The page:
Over the course of the last decade, Andrew McCutchen has had a very solid MLB career. He has been selected to five All Star Games, and won the National League Most Valuable Player Award in 2013. Though his career has not been Hall-of-Fame-worthy, Cutch has left his mark as a talented, fun player; a player who entertained the city of Pittsburgh when they were terrible, and for a short-period in which they were competitive.
Every professional athlete has the ‘competitive gene’ in their DNA, McCutchen is of course, no exception. His back will likely be against a wall in 2021 in a different way than he’s ever experienced. McCutchen is entering the last year of his three-year $50 million deal with the Phillies.
In his two years in Philadelphia, McCutchen has posted just a 109 OPS+ over the course of just 116 games. His first season came to an abrupt end when he tore his ACL rounding the bases in an early June game. While he hardly knocked the cover off the ball through the first part of the season, the injury sidelined him for the rest of the season.
Though the delayed start to the 2020 season helped his recovery, in 57 games last year he unfortunately largely picked up where he left off in 2019. A career .285 hitter, Cutch has been stuck around the .250-mark since 2017. Last year his walk rate also tumbled considerably, going from 16.4 percent to just over nine percent between 2019 and 2020. As if that weren’t enough, his isolated power dropped 20 points as well.
Defensive metrics have never been overly kind to McCutchen, but over the last few years, they have been considerably bad considering the relatively small home outfield he’s roaming around in Philadelphia. Over the last two seasons, and in fewer than 60 games, he’s cost the Phillies eight runs (per Defensive Runs Saved) each season. Over the course of a full year, that’s over 20 runs he’s personally allowing due to shoddy fielding.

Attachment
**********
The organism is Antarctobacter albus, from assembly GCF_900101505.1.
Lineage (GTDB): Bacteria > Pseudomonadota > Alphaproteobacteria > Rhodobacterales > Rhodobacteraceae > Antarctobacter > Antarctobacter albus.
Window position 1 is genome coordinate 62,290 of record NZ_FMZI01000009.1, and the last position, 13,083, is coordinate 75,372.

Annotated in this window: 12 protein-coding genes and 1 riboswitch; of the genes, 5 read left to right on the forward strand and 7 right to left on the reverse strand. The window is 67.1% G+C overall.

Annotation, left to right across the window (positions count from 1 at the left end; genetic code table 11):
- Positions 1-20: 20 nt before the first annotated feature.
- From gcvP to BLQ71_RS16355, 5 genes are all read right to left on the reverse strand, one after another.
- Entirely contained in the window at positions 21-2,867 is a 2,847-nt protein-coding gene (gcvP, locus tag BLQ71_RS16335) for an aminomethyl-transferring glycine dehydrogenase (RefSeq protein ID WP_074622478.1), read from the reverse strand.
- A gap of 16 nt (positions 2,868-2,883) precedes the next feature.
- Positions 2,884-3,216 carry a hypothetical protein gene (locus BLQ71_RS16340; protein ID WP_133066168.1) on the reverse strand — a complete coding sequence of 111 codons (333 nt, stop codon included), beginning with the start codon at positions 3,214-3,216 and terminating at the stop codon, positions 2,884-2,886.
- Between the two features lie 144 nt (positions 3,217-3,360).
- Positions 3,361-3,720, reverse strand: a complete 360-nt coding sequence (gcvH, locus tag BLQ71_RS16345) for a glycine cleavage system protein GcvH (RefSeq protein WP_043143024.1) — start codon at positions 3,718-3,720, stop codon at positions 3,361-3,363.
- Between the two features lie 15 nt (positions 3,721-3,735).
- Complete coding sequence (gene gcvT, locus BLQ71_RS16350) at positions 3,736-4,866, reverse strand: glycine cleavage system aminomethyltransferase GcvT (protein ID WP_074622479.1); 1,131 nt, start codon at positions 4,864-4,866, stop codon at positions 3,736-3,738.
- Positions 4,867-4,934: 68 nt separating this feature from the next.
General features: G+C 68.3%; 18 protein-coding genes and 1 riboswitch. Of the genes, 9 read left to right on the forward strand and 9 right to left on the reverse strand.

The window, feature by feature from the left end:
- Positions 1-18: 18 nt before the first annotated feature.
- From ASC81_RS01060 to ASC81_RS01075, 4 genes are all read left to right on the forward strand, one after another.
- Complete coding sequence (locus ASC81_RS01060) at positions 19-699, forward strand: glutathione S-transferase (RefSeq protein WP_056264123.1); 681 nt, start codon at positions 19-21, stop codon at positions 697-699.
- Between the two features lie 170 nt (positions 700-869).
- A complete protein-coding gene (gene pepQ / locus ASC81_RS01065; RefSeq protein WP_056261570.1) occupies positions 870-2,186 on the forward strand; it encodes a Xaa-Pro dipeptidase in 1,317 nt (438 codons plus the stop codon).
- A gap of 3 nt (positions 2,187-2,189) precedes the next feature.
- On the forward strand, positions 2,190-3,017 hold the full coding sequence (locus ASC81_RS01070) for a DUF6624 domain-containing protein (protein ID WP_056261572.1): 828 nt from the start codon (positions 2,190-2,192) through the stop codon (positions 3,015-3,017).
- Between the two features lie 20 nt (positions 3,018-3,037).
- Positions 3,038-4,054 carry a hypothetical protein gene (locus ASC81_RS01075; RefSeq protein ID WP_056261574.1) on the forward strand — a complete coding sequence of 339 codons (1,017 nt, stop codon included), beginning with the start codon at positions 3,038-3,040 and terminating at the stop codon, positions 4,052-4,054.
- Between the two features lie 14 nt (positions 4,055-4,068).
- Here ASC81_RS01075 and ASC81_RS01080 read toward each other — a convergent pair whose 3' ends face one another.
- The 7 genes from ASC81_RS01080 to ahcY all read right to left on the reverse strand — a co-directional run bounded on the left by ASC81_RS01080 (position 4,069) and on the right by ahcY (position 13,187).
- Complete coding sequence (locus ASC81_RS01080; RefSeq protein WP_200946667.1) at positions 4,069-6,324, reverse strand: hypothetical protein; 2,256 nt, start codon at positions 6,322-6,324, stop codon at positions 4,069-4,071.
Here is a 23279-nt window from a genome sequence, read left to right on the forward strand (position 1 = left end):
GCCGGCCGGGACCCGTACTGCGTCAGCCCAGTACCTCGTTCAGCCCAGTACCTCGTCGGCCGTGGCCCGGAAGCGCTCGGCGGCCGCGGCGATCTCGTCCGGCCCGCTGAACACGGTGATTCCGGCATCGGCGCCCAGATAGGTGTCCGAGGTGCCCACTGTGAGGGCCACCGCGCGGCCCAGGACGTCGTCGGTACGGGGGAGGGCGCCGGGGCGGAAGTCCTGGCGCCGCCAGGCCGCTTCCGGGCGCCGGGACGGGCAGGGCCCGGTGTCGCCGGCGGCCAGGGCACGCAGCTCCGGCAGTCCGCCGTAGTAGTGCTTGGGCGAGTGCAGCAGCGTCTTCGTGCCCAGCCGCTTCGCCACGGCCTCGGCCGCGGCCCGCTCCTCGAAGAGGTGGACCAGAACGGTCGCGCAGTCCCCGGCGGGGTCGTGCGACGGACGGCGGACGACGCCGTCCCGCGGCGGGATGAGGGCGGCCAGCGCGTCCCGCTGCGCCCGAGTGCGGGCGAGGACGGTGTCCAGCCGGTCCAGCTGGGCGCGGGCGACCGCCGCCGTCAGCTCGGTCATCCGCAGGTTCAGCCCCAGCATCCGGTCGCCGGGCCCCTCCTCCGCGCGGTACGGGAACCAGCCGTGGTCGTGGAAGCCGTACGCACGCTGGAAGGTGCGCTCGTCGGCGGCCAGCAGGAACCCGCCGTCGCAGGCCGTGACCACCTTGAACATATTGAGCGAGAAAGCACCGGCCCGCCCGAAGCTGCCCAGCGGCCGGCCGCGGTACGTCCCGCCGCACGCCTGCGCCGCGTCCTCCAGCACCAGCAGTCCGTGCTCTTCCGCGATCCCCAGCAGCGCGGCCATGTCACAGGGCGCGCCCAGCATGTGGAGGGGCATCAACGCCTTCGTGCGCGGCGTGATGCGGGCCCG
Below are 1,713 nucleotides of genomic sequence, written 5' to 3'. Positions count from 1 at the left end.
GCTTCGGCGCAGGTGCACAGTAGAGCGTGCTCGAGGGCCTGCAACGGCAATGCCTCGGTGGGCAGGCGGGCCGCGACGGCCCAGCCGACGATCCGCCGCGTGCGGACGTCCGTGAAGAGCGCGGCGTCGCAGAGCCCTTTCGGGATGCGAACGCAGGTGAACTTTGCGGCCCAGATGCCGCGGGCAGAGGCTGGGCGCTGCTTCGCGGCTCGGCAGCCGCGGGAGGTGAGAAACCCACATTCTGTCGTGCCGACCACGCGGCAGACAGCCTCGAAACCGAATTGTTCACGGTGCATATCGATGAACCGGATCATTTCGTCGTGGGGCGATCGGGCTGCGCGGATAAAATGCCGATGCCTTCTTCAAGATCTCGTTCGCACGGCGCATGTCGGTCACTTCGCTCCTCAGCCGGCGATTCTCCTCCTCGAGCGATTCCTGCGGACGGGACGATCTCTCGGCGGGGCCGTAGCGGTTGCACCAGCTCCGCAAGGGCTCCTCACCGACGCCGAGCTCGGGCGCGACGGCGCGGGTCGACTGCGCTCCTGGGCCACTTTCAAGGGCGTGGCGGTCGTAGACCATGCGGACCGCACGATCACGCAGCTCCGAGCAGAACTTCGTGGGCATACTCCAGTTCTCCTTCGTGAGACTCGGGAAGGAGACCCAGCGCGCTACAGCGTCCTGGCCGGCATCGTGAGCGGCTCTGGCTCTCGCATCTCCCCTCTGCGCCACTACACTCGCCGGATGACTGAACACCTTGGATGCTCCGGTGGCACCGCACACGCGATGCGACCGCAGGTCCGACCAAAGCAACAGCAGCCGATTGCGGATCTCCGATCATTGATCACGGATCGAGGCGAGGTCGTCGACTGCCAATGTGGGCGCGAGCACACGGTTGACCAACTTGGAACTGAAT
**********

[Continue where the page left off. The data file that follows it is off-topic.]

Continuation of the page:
The Phillies have a $3 million buyout on McCutchen’s year-four option; it’s either that, or pay him $15 million — an unlikely option considering he’ll be entering his age-35 season. No team is likely to pay much for a mid-30s middling outfielder whose offensive numbers are going in the wrong direction.
In order to even get Philadelphia to consider picking up that option, he’ll have to stay healthy and stay productive, something he has not been able to do since signing his current deal.
Steamer and FanGraphs’ Depth Charts project him to play in ~140 games, amassing about 1.2-1.3 wins above replacement. That’s not likely going to be enough to make that $15 million look like any sort of bargain, as a younger third (or even fourth) outfielder can be had for a much more reasonable price.
After a career where he carried a team on his back, Andrew McCutchen is staring down the end of a fun, but not quite historic, career. It’d be great to see Cutch go out with a bang. While another 20 home run season, or fifty extra base hit year is unlikely, I’ll be rooting for it to happen. A season like that would surely motivate a team to get him another one or two year deal moving forward. Cutch is playing for his baseball career in 2021, which is motivation enough. Not that he needs any more motivation than the drive that got him where he is today.